Return to the Companion Plants Forum | Post a Follow-Up

How Close Do Companions Need to Be?

Posted by mprevost 7 (My Page) on
Fri, Mar 10, 06 at 14:09

I've been reading about companion planting. It makes sense and I plan to try it.

I'm more concerned about the bad companions. They say beans and onions don't like each other, but beans and carrots do (as well as carrots and onions). I plan on planting a row pole beans (along a fence line for support), with a row of carrots beneath them. If I planted onions on the other side of the carrots (so the carrots are between the beans and onions) would that put the beans and onions far enough apart? The beans and onions would be a foot or two apart with carrots in between.

--------------------------- Fence
B B B B B B B B B B B B B B Beans
C C C C C C C C C C C C C C Carrots
O O O O O O O O O O O O O O Onions

Also, how close do good companion plants (like tomato and basil) need to be to gain benefits from each other? Does the magic happen underground (root level, stuff exuded into soil) or it is only related to the fragrance of the plants?


Follow-Up Postings:

RE: How Close Do Companions Need to Be?

I use tomatoes, basil, and parsely as companions with huge success. I usually plant a tomato plant then plant the basil and parsely on each side a little in front of them about 6-8 inches so they are not shaded to much by the tomatoes when they get big. Then I put marigold, nasturtium, and zinnia behind them 8-10 inches. I had the biggest crop of tomatoes using this method in the 5 years I have been gardening this space. And I had no horn worms or any other bug for that matter.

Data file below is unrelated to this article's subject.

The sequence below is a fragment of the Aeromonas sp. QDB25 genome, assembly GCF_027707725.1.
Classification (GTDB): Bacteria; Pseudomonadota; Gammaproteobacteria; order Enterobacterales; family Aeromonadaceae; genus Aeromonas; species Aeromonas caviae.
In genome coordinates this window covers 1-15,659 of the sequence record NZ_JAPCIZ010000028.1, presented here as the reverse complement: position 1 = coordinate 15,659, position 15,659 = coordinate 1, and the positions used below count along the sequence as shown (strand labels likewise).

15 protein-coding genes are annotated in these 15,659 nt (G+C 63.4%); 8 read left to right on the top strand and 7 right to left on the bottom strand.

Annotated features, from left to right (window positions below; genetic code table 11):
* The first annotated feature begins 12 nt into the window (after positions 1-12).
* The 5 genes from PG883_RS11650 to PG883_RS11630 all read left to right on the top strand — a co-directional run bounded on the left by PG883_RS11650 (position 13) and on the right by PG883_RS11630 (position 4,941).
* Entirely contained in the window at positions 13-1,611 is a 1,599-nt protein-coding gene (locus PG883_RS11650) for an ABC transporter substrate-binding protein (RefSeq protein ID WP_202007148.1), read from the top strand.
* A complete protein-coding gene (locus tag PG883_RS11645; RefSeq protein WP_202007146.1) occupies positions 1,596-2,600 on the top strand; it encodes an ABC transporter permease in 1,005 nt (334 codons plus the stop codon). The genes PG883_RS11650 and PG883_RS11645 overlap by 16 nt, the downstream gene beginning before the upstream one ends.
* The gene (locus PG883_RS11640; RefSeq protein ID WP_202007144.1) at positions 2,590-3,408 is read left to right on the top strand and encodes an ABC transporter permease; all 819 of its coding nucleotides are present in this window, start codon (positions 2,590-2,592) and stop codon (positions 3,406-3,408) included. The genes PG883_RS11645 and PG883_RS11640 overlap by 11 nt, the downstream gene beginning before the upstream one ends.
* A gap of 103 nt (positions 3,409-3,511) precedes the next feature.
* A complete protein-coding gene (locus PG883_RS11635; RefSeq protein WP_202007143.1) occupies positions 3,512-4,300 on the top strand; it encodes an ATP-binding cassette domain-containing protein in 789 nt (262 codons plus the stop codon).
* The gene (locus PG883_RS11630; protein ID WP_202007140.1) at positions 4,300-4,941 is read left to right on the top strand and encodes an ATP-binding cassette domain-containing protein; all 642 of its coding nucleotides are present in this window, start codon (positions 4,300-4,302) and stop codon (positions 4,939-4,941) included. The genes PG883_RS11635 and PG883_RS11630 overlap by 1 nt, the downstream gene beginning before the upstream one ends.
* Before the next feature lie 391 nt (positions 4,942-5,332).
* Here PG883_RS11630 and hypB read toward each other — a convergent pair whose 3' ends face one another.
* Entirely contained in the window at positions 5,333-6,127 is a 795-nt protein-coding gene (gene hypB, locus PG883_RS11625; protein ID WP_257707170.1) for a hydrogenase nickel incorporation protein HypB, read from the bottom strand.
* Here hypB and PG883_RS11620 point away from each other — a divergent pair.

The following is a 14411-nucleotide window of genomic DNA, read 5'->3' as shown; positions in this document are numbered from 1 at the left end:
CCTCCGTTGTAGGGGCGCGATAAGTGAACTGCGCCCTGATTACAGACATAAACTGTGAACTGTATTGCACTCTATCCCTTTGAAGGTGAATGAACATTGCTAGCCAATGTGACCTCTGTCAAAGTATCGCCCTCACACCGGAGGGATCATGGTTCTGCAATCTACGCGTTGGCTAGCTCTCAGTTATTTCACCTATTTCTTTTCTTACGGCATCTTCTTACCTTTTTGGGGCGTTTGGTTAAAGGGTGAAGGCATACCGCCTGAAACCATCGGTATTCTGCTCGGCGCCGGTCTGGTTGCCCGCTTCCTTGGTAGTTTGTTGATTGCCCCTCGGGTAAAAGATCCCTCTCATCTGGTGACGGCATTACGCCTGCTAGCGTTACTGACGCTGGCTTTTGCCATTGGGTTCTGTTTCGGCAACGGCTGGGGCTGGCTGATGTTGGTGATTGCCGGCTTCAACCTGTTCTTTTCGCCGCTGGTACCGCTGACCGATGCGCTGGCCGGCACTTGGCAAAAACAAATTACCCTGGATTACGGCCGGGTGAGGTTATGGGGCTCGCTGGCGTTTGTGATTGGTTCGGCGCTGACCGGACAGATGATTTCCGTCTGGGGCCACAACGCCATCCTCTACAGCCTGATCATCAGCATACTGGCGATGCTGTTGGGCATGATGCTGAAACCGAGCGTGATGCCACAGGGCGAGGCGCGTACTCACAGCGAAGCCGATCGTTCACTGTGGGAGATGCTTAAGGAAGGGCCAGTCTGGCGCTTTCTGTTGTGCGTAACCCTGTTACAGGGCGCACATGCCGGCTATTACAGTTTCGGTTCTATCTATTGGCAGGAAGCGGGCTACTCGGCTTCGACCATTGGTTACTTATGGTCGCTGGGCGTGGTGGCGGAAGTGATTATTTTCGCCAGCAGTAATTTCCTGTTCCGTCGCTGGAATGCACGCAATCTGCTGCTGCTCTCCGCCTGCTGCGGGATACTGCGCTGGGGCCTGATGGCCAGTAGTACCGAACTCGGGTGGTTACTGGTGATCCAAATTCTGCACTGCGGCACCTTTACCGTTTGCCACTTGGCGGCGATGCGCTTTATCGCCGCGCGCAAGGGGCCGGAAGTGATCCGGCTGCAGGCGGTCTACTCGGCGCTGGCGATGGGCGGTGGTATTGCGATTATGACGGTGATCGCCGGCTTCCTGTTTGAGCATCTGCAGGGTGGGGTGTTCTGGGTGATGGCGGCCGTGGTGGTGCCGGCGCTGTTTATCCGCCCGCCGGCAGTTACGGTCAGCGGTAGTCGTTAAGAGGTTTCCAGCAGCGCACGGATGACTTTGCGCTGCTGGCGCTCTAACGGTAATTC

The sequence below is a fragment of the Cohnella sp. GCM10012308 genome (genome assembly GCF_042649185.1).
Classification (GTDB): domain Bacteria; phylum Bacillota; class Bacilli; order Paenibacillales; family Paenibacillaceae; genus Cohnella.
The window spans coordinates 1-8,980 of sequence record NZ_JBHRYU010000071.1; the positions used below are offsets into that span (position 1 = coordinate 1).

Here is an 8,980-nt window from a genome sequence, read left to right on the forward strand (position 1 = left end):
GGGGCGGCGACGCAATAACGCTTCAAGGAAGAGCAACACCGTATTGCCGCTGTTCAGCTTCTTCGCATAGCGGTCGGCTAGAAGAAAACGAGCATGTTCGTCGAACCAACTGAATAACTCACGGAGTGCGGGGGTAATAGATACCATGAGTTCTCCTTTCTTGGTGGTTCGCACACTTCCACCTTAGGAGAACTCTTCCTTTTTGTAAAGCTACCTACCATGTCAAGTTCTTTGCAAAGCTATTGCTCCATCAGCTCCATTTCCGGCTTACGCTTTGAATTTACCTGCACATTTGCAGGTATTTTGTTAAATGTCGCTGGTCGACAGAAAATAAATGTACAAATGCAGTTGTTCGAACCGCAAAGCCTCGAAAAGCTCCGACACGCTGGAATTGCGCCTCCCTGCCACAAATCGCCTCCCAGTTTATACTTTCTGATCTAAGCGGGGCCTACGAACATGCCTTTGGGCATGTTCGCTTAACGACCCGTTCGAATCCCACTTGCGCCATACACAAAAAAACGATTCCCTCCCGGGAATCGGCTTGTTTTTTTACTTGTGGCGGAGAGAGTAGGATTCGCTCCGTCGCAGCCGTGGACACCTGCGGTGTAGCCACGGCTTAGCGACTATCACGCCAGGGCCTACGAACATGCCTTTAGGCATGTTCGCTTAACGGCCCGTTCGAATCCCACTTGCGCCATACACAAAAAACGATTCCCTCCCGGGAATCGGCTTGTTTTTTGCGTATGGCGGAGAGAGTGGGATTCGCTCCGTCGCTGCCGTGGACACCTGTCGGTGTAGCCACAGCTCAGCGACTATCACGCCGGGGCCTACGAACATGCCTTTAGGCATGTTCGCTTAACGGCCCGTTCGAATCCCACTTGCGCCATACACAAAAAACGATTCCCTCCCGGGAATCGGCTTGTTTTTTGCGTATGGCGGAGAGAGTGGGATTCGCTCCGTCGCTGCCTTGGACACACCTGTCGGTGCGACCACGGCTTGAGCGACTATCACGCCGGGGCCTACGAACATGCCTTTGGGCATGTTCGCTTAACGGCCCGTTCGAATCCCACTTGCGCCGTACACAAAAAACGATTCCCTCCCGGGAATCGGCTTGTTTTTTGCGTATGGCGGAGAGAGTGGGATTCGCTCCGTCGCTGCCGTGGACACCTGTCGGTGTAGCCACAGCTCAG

Marigold Nasturtium zinnia Marigold nasturtium zinnia
Tomato Tomato Tomato Tomato Tomato
Basil Parsely Basil Parsely Basil Parsely

Hope this helps. Good luck

RE: How Close Do Companions Need to Be?

Very cool. I put basil, chamomile, bush beans and habenero peppers next to my tomatoes.

bb bb bb bb bb
bb bb bb bb bb

bb = bush bean
H = habenero
C = chamomile
T = tomato

I was thinking that the beans may help feed the tomatoes since they fix nitrogen. I have onions and carrots everywhere (except real close to beans). Some may get shaded out (by okra plants or maybe by nearby carrots), but I'll learn.

A couple of weeks ago a hail storm turned by garden into tossed salad, but it's recovering. Just not as pretty as it used to be. I was depressed about it for a week. It's the only hail storm I've ever witnessed and it had to happen to my first garden. I must have done something really bad. Oh well.

RE: How Close Do Companions Need to Be?

I'm so sorry about the hail storm. I would be devistated myself. Chamomile is the best companion plant I have found. I use chamomile tea to water my seedlings and they are the best I have ever grown. Chamomile tea is suppossed to help ailing plants. maybe it will help your hail bombed plants.

RE: How Close Do Companions Need to Be?

I have a big feverfew plant that is in the chamomile family. Has anyone ever used that for a tomato companion?

 o Post a Follow-Up

Please Note: Only registered members are able to post messages to this forum.

    If you are a member, please log in.

    If you aren't yet a member, join now!

Return to the Companion Plants Forum

Information about Posting

  • You must be logged in to post a message. Once you are logged in, a posting window will appear at the bottom of the messages. If you are not a member, please register for an account.
  • Please review our Rules of Play before posting.
  • Posting is a two-step process. Once you have composed your message, you will be taken to the preview page. You will then have a chance to review your post, make changes and upload photos.
  • After posting your message, you may need to refresh the forum page in order to see it.
  • Before posting copyrighted material, please read about Copyright and Fair Use.
  • We have a strict no-advertising policy!
  • If you would like to practice posting or uploading photos, please visit our Test forum.
  • If you need assistance, please Contact Us and we will be happy to help.

Learn more about in-text links on this page here